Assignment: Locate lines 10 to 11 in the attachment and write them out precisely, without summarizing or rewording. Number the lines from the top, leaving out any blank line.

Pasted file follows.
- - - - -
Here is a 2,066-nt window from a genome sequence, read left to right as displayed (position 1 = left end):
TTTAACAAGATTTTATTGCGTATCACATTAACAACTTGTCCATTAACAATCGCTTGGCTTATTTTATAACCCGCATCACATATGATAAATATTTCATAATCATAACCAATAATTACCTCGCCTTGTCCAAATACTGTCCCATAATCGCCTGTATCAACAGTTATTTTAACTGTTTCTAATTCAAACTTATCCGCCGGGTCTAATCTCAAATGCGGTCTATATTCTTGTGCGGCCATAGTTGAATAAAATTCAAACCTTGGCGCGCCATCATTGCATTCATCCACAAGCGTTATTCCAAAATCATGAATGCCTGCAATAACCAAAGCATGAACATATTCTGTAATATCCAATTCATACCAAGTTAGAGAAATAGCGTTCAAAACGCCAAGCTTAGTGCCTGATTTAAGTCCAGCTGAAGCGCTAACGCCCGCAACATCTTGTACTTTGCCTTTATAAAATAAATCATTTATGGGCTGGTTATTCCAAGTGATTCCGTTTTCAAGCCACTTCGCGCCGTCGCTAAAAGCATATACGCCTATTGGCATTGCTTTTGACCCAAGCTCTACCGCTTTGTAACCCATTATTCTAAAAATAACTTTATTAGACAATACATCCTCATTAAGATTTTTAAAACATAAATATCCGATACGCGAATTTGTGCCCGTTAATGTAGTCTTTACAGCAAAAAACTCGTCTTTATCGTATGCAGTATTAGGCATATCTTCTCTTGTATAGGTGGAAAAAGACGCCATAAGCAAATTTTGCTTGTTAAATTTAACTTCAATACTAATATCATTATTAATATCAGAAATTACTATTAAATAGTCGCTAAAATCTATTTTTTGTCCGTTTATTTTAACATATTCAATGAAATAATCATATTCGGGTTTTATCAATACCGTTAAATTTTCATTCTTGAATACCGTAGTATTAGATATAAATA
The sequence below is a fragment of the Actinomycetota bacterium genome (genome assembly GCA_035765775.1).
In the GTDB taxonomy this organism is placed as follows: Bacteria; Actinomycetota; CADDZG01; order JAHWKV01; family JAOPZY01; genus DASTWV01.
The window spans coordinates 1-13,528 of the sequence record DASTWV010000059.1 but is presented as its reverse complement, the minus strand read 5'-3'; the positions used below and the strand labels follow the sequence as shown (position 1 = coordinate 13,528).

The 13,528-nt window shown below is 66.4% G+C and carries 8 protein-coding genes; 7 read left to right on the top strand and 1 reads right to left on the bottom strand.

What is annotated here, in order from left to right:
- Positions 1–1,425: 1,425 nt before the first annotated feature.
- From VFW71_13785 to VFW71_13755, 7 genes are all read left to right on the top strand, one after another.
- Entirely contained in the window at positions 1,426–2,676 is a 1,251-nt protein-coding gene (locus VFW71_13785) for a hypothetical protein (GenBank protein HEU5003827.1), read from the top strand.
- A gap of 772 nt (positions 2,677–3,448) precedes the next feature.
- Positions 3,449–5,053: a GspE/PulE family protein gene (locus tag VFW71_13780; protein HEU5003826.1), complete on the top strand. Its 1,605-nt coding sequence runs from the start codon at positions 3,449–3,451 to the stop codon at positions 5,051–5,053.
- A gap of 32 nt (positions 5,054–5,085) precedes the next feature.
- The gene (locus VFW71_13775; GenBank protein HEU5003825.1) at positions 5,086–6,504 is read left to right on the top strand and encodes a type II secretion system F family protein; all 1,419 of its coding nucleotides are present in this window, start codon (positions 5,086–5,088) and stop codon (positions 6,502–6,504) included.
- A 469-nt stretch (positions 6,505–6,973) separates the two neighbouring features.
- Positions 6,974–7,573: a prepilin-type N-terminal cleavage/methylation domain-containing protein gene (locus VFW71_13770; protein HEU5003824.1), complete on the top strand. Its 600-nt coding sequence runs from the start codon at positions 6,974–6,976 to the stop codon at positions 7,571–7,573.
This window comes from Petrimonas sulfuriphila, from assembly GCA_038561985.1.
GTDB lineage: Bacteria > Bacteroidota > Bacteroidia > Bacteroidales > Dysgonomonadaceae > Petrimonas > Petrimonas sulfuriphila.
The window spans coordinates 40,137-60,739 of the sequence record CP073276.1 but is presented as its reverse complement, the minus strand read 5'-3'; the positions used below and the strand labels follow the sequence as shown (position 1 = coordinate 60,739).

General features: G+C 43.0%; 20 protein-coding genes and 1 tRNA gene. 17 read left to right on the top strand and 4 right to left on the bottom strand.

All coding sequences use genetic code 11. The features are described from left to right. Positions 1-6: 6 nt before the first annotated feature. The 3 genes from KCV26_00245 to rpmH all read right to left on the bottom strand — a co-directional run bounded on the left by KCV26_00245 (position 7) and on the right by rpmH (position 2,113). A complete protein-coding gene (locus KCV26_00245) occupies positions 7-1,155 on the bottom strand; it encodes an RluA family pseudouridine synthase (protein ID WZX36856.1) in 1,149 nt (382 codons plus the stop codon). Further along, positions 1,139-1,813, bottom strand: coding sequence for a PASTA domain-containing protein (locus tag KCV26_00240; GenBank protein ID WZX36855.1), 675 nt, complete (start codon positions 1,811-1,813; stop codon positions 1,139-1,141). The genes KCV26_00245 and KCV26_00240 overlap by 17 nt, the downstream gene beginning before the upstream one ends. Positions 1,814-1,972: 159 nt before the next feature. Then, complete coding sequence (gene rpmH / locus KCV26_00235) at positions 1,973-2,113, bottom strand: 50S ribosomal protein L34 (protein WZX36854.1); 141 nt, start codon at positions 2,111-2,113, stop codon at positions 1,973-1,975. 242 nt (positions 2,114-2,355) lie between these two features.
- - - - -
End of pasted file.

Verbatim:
- Entirely contained in the window at positions 1,426–2,676 is a 1,251-nt protein-coding gene (locus VFW71_13785) for a hypothetical protein (GenBank protein HEU5003827.1), read from the top strand.
- A gap of 772 nt (positions 2,677–3,448) precedes the next feature.